Welcome back to our Product Thinking series, where we interview product leaders from a range of roles and organizations to learn about the challenges they're facing, lessons they've learned and advice they have to share for others in the field. Today we're thrilled to be chatting with Emma Townley-Smith, Group Product Manager at Livongo Health.

Hey Emma! First up, we'd love to know more about your background. What have you worked on in the past, and how'd you end up in your current role? What drew you to product work?

I was drawn to product work in college because I really wanted to understand why certain products were more successful than others. When I looked at a blowout success like Facebook, it wasn’t obvious to me why it succeeded instead of MySpace. Or why (at the time) Snapchat was growing so quickly in popularity. I was deeply curious about what made people want to try something new, or switch their solution, or pay.

I studied Product Design, which helped me build a skillset in user research and problem-first (rather than solution-first) thinking. I started to get a qualitative appreciation for how you assess whether your product is working, and how you build momentum and a story around your early interactions with users.

All throughout school, I worked part time -- by the time I graduated I had worked at four different companies that ranged from seed stage to Fortune 500. I knew that I wanted to build foundational PM skills on a larger team before returning to an early-stage company, because they needed more leadership from their few product managers than I could offer as a new grad. I built strong consumer foundations in the Capital One Innovation Lab before joining Livongo as an early PM. Over three years, I’ve had the opportunity to grow from an IC working on a collection of features to a manager in more of a GM role, managing a team of PMs and owning multiple product lines.

What are the unique challenges you're facing in your role right now?

For me personally, I’m in a demanding IC role and managing a team for the first time. I was nervous that the two sets of responsibilities might compete with each other, but they’ve been symbiotic. In order to be effective myself and to maximize the whole team’s impact, there’s no time to dwell on the easily reversible decisions, or to micromanage. The total pressure on my time helps me prioritize my own work clearly and empower my team to move forward.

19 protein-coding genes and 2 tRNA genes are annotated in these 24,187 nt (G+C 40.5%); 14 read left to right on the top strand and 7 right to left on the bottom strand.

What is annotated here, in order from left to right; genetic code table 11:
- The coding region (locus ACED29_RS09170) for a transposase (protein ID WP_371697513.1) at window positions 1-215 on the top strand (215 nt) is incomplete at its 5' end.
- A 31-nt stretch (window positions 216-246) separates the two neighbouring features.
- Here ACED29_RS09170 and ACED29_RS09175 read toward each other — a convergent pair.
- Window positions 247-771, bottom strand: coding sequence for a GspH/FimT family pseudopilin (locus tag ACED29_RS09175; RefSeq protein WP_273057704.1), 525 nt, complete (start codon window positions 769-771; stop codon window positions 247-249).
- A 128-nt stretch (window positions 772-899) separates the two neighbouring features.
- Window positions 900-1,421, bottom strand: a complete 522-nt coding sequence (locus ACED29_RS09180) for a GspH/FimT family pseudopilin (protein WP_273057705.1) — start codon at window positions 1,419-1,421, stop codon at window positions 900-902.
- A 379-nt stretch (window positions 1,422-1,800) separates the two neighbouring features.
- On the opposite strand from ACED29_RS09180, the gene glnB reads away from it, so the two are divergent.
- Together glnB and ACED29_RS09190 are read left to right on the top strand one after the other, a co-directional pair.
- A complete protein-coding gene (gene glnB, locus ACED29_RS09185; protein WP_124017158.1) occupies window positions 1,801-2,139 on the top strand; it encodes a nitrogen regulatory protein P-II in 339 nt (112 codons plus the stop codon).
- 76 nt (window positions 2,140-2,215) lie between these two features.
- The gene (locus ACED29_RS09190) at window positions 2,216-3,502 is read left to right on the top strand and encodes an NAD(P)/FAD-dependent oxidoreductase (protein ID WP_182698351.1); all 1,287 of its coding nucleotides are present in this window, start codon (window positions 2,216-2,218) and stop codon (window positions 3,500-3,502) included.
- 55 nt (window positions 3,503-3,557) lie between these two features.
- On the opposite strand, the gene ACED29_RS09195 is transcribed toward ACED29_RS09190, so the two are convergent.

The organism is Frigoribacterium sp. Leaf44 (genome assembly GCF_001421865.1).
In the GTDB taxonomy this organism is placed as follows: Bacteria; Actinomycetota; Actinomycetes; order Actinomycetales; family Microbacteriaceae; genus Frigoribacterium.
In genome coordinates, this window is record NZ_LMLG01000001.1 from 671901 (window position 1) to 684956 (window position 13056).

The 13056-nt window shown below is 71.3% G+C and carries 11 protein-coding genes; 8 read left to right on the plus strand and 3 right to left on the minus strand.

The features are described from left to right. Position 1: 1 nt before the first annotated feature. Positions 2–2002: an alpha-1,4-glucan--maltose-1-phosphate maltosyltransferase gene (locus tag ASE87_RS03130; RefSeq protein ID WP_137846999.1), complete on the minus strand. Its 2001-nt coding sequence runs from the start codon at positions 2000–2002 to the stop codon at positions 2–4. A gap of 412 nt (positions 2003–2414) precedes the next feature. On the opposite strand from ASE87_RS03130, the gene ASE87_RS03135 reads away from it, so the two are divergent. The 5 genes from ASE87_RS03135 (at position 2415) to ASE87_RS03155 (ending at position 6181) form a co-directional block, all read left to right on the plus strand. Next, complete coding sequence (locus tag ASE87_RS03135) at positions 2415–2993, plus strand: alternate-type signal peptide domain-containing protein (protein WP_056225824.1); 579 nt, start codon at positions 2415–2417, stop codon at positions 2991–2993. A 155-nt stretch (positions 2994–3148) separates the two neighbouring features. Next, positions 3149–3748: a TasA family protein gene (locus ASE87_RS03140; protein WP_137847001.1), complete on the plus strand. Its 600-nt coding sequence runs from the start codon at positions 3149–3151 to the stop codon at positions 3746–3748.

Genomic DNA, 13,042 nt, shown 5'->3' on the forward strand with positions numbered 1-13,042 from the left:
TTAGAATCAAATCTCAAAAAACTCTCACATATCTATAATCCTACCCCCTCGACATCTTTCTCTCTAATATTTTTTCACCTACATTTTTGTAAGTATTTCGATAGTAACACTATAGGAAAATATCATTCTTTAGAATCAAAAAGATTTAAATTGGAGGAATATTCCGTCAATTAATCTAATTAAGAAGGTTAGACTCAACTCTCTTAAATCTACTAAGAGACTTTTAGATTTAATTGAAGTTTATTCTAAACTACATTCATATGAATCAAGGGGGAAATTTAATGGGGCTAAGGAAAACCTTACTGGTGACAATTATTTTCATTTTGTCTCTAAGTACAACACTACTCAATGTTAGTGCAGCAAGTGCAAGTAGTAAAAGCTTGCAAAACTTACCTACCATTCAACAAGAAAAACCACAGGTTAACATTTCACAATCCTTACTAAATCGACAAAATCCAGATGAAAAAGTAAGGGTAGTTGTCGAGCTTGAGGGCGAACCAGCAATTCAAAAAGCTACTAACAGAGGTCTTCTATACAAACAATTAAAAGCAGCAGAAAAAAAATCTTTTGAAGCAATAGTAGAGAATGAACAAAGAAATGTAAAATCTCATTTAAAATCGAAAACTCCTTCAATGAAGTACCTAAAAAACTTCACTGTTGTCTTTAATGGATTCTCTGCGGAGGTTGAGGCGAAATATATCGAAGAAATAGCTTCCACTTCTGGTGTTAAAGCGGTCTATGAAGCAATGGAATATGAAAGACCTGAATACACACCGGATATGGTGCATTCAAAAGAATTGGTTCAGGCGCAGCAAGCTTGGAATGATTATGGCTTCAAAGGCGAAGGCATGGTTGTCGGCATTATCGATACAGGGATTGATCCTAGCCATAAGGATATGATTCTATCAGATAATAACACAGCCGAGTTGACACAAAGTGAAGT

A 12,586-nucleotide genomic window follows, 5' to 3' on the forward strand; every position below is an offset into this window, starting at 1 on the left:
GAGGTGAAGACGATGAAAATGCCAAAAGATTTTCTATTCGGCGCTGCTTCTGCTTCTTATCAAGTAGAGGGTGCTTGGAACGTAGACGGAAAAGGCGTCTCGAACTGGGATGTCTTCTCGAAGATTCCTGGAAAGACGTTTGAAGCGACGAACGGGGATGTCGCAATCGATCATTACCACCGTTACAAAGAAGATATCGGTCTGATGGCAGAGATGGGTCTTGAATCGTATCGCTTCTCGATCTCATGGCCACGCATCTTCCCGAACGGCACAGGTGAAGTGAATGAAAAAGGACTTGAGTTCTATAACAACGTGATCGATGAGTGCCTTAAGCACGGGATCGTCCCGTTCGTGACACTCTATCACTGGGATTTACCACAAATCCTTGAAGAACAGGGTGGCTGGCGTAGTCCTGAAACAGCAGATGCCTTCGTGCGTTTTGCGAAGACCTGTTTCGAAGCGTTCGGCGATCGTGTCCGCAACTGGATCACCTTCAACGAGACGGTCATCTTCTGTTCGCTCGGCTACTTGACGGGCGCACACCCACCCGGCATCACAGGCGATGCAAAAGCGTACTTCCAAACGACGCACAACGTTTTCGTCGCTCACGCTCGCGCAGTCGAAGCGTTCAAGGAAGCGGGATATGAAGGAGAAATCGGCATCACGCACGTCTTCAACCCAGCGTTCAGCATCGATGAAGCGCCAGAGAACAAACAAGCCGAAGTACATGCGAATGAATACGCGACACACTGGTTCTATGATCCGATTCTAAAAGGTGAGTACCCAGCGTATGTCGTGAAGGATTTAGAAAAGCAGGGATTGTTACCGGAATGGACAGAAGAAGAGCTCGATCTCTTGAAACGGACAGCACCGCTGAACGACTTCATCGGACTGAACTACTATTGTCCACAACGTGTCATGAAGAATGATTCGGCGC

Awesome. And when it comes to product roles, what would you say is your unique ability that has allowed you to succeed?

Curiosity has been critically important. There’s no formal training that tells you how to manage hardware and software together, how to persuade executive stakeholders, or how B2B2C is different from your previous B2C role. At this point I have approached a lot of complex product situations without prior experience, and I’ve figured out how to do my homework. Research what other companies have done. Look for a common framework that people use to solve this kind of problem successfully. Interview other PMs. Ask the “obvious” questions and make sure you have the right context.

What's one thing you've worked on that you're really proud of?

I’m proud of the foundational machine learning and behavior change work that we did at Livongo over the last few years. It’s common both for machine learning and behavior change to be buzzwords without an implementation that’s meaningful to the business’s goals. We’ve worked really hard to bring together technology and strategy to create experiences that actually help people introduce new healthy behaviors, like personalized Health Nudges.